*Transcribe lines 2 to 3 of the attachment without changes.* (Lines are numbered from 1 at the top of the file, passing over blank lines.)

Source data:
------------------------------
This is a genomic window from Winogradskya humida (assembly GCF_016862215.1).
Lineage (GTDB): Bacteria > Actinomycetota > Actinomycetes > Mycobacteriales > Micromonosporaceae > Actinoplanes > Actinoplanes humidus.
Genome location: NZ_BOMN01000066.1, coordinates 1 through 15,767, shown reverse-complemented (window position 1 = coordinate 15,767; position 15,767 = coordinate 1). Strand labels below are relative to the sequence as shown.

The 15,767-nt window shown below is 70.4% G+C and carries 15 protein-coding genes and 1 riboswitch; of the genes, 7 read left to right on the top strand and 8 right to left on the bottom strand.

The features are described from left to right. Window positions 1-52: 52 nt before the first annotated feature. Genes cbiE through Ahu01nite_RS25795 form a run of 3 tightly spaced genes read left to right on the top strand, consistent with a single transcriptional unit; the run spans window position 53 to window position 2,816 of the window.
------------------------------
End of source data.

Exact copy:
Lineage (GTDB): Bacteria > Actinomycetota > Actinomycetes > Mycobacteriales > Micromonosporaceae > Actinoplanes > Actinoplanes humidus.
Genome location: NZ_BOMN01000066.1, coordinates 1 through 15,767, shown reverse-complemented (window position 1 = coordinate 15,767; position 15,767 = coordinate 1). Strand labels below are relative to the sequence as shown.